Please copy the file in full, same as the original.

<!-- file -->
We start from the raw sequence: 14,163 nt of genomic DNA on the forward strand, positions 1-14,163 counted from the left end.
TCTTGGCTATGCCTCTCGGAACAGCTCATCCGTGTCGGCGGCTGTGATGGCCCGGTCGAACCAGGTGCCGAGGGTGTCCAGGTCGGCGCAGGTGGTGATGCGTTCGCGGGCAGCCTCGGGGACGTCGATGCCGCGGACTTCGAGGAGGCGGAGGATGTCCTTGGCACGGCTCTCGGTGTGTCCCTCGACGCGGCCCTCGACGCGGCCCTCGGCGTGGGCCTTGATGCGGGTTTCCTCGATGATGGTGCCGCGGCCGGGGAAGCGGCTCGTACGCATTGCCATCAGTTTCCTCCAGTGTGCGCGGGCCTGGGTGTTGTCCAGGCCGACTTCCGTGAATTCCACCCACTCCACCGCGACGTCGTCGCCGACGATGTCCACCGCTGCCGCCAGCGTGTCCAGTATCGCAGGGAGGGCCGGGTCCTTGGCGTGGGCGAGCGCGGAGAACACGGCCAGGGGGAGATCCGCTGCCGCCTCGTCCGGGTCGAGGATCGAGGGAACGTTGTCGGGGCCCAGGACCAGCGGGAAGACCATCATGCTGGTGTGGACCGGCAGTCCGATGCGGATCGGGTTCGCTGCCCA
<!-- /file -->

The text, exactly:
We start from the raw sequence: 14,163 nt of genomic DNA on the forward strand, positions 1-14,163 counted from the left end.
TCTTGGCTATGCCTCTCGGAACAGCTCATCCGTGTCGGCGGCTGTGATGGCCCGGTCGAACCAGGTGCCGAGGGTGTCCAGGTCGGCGCAGGTGGTGATGCGTTCGCGGGCAGCCTCGGGGACGTCGATGCCGCGGACTTCGAGGAGGCGGAGGATGTCCTTGGCACGGCTCTCGGTGTGTCCCTCGACGCGGCCCTCGACGCGGCCCTCGGCGTGGGCCTTGATGCGGGTTTCCTCGATGATGGTGCCGCGGCCGGGGAAGCGGCTCGTACGCATTGCCATCAGTTTCCTCCAGTGTGCGCGGGCCTGGGTGTTGTCCAGGCCGACTTCCGTGAATTCCACCCACTCCACCGCGACGTCGTCGCCGACGATGTCCACCGCTGCCGCCAGCGTGTCCAGTATCGCAGGGAGGGCCGGGTCCTTGGCGTGGGCGAGCGCGGAGAACACGGCCAGGGGGAGATCCGCTGCCGCCTCGTCCGGGTCGAGGATCGAGGGAACGTTGTCGGGGCCCAGGACCAGCGGGAAGACCATCATGCTGGTGTGGACCGGCAGTCCGATGCGGATCGGGTTCGCTGCCCA